The Republican tax bill President Donald Trump signed into law in the final weeks of 2017 is expected to bring nearly $2 trillion in capital held overseas back to the United States, according to a United Nations Conference on Trade and Developments report released Monday.
The U.N. expects the Republican tax law could lead to the repatriation of roughly $2 trillion in funds that American multinationals are holding overseas. U.N. analysts attribute their predictions to the dramatic cut to the U.S. corporate tax rate that took effect on Jan. 1, 2018.
Trump and Republican leadership in Congress were able to successfully pass the most comprehensive rewrite of the U.S. tax code in 30 years last December. The bill slashed the corporate tax rate from 35 to 21 percent.
Prior to the recent reforms, the U.S. had the highest corporate tax rate of all Organization for Economic Co-operation and Development (OECD) nations and one of the highest in the world, causing American capital flight for decades. Since 2005, large U.S. firms have kept some $3.2 trillion overseas. The worst offenders are in the tech, pharmaceutical and engineering sectors.
For the better part of the past four decades, companies chose to defer their tax payments overseas to areas that have more favorable tax rates. Ireland has historically been a tax haven for many U.S. firms, including Apple, although the European Commission is increasingly cracking down.
Apple–one of the prime offenders of capital flight to get more favorable tax rates–is already changing its investment strategy in the wake of the tax bill. The company announced in mid January that it will pay a one-time, $38 billion tax on its overseas cash stores and promised to dramatically increase investment and spending in the U.S. Apple even attributed its decision to the new tax law.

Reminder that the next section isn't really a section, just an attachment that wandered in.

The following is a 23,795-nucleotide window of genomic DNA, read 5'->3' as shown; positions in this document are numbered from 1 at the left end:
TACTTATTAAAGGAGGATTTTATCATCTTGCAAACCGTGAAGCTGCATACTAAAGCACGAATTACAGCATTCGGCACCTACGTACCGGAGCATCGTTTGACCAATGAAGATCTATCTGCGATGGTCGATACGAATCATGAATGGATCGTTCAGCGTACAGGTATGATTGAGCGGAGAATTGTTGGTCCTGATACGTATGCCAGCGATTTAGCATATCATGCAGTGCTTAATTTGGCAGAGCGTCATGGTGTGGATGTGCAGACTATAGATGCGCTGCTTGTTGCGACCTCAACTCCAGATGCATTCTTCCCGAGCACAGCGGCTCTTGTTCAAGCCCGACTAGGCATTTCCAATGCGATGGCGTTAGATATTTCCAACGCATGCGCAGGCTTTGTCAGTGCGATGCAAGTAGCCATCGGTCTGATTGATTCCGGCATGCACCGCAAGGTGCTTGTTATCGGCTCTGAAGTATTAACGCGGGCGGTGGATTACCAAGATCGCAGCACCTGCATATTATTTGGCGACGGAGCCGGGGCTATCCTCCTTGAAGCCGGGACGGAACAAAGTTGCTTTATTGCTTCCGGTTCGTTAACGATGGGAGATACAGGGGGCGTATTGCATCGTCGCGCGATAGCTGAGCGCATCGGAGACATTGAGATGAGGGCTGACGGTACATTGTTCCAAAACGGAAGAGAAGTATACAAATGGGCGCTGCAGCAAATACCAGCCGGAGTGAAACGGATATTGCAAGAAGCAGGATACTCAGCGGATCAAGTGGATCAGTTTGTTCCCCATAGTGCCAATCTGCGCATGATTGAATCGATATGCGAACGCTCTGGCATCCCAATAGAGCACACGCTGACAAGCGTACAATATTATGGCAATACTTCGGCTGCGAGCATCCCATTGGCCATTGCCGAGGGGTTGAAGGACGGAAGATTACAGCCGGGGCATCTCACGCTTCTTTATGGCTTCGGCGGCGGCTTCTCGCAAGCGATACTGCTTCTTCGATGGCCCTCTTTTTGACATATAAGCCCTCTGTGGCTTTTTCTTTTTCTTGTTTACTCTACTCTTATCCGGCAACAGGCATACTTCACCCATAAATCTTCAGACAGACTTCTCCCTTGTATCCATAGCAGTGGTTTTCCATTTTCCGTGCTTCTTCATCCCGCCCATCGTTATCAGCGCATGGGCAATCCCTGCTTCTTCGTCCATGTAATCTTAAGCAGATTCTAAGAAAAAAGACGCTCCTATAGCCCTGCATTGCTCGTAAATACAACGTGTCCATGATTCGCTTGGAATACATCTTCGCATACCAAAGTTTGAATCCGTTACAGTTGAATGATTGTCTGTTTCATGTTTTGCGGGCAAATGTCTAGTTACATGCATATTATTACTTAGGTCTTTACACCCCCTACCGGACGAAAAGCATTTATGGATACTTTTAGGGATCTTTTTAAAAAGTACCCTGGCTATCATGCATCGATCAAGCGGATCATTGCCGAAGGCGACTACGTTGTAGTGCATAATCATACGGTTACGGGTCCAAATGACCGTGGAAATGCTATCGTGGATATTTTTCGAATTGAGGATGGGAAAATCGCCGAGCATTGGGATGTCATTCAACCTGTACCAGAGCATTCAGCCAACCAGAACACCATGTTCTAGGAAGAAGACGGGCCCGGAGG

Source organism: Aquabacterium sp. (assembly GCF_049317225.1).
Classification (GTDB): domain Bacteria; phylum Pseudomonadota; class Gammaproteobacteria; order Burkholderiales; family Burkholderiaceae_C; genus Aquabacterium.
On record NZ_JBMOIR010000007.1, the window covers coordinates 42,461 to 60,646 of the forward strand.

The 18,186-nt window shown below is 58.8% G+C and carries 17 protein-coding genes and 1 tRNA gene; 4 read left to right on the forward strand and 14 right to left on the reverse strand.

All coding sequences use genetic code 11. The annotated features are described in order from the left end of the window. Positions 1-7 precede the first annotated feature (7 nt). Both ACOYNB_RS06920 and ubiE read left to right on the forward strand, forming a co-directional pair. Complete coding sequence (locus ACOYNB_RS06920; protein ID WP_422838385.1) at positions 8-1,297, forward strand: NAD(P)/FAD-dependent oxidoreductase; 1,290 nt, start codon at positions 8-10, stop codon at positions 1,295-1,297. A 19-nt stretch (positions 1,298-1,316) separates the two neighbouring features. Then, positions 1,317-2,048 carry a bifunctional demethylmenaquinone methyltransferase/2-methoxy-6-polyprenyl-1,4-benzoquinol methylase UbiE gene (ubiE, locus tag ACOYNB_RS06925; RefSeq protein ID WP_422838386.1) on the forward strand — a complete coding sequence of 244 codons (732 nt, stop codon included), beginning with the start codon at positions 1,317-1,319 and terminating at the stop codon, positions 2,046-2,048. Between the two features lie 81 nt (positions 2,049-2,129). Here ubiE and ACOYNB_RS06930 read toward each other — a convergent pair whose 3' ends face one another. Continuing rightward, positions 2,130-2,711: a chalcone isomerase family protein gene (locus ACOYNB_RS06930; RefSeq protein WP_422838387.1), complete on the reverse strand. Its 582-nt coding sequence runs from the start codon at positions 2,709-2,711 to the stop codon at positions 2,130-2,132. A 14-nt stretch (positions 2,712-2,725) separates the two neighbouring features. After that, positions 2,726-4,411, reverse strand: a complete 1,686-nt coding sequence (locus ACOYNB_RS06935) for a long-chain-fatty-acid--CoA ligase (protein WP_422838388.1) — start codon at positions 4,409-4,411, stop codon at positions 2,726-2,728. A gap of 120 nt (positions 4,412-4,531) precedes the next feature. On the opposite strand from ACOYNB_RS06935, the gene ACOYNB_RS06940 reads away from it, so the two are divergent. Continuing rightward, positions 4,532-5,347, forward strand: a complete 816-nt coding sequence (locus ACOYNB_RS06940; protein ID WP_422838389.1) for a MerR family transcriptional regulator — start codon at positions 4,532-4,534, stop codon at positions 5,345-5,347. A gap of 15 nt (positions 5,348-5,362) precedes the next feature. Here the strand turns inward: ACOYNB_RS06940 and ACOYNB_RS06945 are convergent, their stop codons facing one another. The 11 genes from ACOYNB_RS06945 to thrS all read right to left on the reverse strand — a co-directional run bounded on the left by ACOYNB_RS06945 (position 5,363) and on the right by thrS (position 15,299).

Along with its other commitments, the company said it will contribute $350 billion to the domestic U.S. economy over the next half decade.
Other companies are responding to the tax bill through increasing employees’ wages, doling out bonuses and bolstering benefits packages. Walmart, AT&T, American Airlines, Disney and over 300 other small and large businesses have announced bonuses, pay raises and/or increased benefits since Trump signed the tax reform bill.
Some of the increase in wages and benefits on the part of companies is being accompanied with layoffs or other restructuring efforts as firms try to navigate the new tax environment.
While taxpayers are only now starting to see the effects of the bill on their weekly paychecks, Americans’ support for tax reform is soaring, growing nine percent in favorability since Christmas.
Forty-six percent of Americans either strongly or somewhat approved of the law as of early January, compared to just 37 percent when the bill was entering the final stages of debate in late December.
Americans aren’t the only ones whose outlook is getting rosier following the tax bill.
The Atlanta Federal Reserve Bank is predicting 5.4 percent GDP growth for the first-quarter of 2018, up over one percent from its original Jan. 29 first-quarter prediction. 5.4 percent growth would be the highest growth rate since the third quarter of 2003.
The U.S. economy grew at a 3.2 percent annual rate in the third quarter of 2017, posting the best back-to-back quarterly growth rates in three years. Fourth-quarter growth rates fell slightly to 2.8 percent.
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